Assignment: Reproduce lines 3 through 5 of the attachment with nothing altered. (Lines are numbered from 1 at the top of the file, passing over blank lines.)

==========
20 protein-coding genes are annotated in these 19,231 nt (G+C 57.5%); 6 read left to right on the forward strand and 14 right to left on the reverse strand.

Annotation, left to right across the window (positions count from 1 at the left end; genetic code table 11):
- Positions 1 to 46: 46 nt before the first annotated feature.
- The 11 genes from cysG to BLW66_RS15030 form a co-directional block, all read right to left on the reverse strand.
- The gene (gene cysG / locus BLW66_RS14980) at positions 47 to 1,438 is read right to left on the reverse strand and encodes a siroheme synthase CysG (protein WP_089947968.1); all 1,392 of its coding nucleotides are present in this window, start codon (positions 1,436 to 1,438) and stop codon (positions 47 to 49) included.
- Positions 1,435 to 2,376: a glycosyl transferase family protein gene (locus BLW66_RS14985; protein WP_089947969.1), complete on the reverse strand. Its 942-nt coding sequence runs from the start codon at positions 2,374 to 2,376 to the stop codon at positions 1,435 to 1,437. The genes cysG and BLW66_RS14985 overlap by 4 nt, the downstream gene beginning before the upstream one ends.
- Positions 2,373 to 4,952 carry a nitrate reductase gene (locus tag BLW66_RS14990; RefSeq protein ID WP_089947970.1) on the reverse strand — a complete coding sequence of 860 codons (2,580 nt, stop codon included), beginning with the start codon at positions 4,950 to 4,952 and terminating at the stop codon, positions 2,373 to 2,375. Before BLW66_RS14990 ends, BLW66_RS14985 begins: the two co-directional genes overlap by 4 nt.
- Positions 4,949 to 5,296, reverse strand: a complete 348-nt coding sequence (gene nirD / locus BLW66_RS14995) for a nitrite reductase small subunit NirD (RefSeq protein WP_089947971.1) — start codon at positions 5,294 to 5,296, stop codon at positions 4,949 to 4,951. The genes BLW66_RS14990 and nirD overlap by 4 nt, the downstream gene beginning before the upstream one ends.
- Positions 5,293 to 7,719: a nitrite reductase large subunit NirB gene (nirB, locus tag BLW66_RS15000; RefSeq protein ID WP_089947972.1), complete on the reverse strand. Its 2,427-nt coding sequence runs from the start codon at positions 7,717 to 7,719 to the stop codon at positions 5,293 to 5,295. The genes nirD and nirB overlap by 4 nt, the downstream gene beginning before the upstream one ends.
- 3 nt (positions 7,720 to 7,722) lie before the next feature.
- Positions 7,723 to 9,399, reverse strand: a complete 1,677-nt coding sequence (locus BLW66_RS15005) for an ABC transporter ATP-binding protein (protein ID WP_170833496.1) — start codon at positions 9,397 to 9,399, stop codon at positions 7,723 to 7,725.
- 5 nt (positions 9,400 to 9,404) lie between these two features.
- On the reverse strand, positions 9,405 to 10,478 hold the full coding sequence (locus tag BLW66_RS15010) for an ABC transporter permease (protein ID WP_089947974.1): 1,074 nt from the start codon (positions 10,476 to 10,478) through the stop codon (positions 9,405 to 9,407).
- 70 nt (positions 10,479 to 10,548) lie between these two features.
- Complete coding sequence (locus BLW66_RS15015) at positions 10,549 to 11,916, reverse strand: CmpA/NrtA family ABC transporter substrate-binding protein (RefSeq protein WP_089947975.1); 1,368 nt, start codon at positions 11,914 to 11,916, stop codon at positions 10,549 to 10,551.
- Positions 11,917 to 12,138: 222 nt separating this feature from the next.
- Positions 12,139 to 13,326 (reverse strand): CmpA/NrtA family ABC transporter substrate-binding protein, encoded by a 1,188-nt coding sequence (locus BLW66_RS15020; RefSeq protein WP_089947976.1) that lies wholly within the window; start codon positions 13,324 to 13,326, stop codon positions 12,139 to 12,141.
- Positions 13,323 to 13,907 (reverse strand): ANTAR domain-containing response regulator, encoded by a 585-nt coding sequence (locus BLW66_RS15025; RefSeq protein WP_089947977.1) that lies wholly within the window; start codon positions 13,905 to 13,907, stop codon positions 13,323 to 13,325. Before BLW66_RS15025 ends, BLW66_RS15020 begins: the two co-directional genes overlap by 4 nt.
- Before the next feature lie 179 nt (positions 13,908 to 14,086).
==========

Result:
- Positions 1 to 46: 46 nt before the first annotated feature.
- The 11 genes from cysG to BLW66_RS15030 form a co-directional block, all read right to left on the reverse strand.
- The gene (gene cysG / locus BLW66_RS14980) at positions 47 to 1,438 is read right to left on the reverse strand and encodes a siroheme synthase CysG (protein WP_089947968.1); all 1,392 of its coding nucleotides are present in this window, start codon (positions 1,436 to 1,438) and stop codon (positions 47 to 49) included.